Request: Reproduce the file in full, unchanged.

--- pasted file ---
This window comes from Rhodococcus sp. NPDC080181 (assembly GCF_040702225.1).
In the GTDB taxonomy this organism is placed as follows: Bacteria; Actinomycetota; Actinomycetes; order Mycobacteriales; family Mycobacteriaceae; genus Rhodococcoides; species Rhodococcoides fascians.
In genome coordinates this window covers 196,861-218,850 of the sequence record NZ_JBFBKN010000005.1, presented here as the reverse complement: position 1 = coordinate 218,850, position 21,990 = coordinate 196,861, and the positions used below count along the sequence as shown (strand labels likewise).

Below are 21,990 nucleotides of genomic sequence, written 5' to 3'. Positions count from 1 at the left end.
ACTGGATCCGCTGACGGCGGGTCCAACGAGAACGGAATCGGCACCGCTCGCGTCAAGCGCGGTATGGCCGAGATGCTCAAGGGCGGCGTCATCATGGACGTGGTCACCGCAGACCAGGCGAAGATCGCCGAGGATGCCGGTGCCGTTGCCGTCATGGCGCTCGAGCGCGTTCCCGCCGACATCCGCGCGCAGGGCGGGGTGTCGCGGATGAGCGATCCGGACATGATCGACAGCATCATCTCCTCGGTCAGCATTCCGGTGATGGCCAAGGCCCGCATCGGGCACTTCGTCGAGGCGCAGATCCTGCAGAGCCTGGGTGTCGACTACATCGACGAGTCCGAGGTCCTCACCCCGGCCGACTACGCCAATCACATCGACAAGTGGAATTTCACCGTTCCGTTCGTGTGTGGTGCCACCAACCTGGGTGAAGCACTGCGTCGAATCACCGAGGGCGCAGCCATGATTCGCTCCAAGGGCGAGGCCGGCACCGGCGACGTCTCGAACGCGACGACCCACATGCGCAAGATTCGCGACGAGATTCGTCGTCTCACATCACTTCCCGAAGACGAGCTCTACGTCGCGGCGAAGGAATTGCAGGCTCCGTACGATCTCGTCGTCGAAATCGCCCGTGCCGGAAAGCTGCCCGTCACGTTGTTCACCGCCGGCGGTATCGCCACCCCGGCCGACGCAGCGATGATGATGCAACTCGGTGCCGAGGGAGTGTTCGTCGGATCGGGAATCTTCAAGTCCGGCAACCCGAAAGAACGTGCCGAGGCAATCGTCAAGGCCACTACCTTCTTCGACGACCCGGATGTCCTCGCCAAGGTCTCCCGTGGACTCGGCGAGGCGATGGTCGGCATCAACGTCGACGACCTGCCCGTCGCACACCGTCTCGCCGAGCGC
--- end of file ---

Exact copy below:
This window comes from Rhodococcus sp. NPDC080181 (assembly GCF_040702225.1).
In the GTDB taxonomy this organism is placed as follows: Bacteria; Actinomycetota; Actinomycetes; order Mycobacteriales; family Mycobacteriaceae; genus Rhodococcoides; species Rhodococcoides fascians.
In genome coordinates this window covers 196,861-218,850 of the sequence record NZ_JBFBKN010000005.1, presented here as the reverse complement: position 1 = coordinate 218,850, position 21,990 = coordinate 196,861, and the positions used below count along the sequence as shown (strand labels likewise).

Below are 21,990 nucleotides of genomic sequence, written 5' to 3'. Positions count from 1 at the left end.
ACTGGATCCGCTGACGGCGGGTCCAACGAGAACGGAATCGGCACCGCTCGCGTCAAGCGCGGTATGGCCGAGATGCTCAAGGGCGGCGTCATCATGGACGTGGTCACCGCAGACCAGGCGAAGATCGCCGAGGATGCCGGTGCCGTTGCCGTCATGGCGCTCGAGCGCGTTCCCGCCGACATCCGCGCGCAGGGCGGGGTGTCGCGGATGAGCGATCCGGACATGATCGACAGCATCATCTCCTCGGTCAGCATTCCGGTGATGGCCAAGGCCCGCATCGGGCACTTCGTCGAGGCGCAGATCCTGCAGAGCCTGGGTGTCGACTACATCGACGAGTCCGAGGTCCTCACCCCGGCCGACTACGCCAATCACATCGACAAGTGGAATTTCACCGTTCCGTTCGTGTGTGGTGCCACCAACCTGGGTGAAGCACTGCGTCGAATCACCGAGGGCGCAGCCATGATTCGCTCCAAGGGCGAGGCCGGCACCGGCGACGTCTCGAACGCGACGACCCACATGCGCAAGATTCGCGACGAGATTCGTCGTCTCACATCACTTCCCGAAGACGAGCTCTACGTCGCGGCGAAGGAATTGCAGGCTCCGTACGATCTCGTCGTCGAAATCGCCCGTGCCGGAAAGCTGCCCGTCACGTTGTTCACCGCCGGCGGTATCGCCACCCCGGCCGACGCAGCGATGATGATGCAACTCGGTGCCGAGGGAGTGTTCGTCGGATCGGGAATCTTCAAGTCCGGCAACCCGAAAGAACGTGCCGAGGCAATCGTCAAGGCCACTACCTTCTTCGACGACCCGGATGTCCTCGCCAAGGTCTCCCGTGGACTCGGCGAGGCGATGGTCGGCATCAACGTCGACGACCTGCCCGTCGCACACCGTCTCGCCGAGCGC